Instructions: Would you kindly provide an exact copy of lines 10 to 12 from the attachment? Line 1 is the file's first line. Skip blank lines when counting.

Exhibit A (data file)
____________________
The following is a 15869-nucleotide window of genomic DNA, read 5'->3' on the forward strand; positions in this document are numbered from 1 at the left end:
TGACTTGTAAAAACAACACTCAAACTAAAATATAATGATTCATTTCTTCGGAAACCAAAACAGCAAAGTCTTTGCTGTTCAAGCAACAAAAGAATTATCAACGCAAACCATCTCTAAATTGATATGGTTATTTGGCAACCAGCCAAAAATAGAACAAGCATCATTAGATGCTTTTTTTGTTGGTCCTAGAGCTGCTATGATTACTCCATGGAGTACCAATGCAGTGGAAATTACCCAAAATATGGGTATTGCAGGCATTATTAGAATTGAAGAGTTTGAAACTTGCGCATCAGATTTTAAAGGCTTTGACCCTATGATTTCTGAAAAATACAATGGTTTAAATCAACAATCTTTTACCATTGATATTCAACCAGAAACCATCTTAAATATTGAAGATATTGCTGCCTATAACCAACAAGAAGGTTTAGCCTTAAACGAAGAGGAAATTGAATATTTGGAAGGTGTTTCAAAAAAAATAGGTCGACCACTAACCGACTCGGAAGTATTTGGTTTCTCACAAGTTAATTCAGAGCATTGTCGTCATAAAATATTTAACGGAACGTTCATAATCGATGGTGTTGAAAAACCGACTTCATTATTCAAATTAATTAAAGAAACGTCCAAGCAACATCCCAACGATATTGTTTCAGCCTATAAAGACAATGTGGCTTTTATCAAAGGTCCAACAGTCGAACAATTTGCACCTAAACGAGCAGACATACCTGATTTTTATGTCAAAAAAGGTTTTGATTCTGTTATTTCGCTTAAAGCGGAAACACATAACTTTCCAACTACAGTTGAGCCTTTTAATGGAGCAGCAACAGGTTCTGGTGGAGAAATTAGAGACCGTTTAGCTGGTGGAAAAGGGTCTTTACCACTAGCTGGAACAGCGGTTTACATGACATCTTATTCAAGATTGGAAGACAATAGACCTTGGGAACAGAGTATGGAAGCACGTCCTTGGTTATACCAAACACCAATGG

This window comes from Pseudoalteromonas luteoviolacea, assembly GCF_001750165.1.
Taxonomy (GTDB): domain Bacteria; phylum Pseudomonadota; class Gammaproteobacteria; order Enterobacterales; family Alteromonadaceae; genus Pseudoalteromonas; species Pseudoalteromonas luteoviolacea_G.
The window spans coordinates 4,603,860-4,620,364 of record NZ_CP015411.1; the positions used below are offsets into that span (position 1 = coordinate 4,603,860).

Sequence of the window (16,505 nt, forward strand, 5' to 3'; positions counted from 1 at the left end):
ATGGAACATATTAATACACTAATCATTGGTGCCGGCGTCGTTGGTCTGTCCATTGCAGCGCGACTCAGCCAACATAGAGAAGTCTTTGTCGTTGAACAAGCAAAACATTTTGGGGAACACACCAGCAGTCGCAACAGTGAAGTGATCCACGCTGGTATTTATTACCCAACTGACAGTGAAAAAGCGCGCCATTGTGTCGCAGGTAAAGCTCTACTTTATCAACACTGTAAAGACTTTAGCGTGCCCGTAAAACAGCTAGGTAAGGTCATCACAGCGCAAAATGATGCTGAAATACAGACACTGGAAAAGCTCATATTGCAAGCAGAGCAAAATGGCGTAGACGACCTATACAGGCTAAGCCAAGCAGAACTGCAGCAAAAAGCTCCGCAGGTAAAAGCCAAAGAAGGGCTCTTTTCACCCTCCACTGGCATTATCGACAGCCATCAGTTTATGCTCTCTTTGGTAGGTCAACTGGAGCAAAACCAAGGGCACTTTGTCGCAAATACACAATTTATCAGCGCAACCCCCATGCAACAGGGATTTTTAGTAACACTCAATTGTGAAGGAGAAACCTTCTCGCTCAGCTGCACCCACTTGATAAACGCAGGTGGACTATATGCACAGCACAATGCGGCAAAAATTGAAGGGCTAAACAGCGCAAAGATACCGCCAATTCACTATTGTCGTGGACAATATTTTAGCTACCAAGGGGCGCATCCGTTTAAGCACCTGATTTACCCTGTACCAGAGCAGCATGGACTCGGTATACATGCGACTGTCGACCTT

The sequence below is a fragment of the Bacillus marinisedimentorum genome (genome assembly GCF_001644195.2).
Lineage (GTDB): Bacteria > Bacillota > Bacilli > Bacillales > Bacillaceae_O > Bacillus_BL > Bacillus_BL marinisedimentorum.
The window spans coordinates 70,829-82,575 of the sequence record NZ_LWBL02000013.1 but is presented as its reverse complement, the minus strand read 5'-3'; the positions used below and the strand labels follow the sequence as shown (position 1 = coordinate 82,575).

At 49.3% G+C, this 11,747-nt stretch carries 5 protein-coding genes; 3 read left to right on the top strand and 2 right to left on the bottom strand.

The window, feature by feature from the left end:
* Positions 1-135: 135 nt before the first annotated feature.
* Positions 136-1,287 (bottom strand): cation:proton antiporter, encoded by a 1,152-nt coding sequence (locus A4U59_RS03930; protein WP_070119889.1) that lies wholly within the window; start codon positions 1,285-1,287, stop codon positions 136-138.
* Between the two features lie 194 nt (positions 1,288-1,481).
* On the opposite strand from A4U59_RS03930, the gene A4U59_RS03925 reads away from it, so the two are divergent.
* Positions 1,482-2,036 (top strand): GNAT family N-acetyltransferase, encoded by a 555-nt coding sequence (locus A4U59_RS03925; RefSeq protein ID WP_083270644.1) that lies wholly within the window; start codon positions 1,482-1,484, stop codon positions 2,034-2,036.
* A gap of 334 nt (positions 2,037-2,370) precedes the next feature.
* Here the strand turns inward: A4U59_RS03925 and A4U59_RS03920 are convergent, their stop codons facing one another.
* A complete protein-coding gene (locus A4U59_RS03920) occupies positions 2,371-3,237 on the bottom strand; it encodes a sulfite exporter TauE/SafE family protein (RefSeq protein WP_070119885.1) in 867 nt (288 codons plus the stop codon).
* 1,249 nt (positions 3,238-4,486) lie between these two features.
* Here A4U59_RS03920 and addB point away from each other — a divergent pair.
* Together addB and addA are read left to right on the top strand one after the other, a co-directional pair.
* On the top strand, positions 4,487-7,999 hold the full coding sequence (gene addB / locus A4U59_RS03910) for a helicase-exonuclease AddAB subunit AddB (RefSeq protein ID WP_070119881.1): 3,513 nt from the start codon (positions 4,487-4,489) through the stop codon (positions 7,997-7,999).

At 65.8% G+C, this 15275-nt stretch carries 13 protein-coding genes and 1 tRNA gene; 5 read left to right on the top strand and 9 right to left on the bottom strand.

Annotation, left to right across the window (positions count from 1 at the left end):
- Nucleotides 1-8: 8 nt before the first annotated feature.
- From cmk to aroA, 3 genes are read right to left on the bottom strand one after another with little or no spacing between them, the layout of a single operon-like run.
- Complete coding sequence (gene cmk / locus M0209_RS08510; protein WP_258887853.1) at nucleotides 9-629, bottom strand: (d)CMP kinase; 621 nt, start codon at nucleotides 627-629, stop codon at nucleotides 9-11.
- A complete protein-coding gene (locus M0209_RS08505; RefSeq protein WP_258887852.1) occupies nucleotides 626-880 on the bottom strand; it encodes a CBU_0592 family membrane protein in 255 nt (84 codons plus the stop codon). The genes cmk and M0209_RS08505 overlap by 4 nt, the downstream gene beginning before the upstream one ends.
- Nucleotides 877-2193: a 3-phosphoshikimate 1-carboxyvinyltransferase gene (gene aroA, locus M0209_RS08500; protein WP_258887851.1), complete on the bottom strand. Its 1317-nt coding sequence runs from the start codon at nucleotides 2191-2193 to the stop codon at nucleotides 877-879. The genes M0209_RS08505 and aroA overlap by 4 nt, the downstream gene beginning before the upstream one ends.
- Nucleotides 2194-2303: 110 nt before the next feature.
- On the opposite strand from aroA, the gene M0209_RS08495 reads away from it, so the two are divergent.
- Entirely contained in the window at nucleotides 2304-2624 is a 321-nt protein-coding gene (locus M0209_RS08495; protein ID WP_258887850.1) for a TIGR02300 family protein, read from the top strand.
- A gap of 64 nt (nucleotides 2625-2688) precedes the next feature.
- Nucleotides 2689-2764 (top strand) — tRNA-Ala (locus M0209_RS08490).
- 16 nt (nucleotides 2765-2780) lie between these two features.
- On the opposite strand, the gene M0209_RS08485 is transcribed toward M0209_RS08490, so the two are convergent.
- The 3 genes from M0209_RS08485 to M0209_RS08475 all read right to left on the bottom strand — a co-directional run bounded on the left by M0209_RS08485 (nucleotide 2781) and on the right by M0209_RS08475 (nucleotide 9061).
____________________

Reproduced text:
The window spans coordinates 70,829-82,575 of the sequence record NZ_LWBL02000013.1 but is presented as its reverse complement, the minus strand read 5'-3'; the positions used below and the strand labels follow the sequence as shown (position 1 = coordinate 82,575).

At 49.3% G+C, this 11,747-nt stretch carries 5 protein-coding genes; 3 read left to right on the top strand and 2 right to left on the bottom strand.

The window, feature by feature from the left end: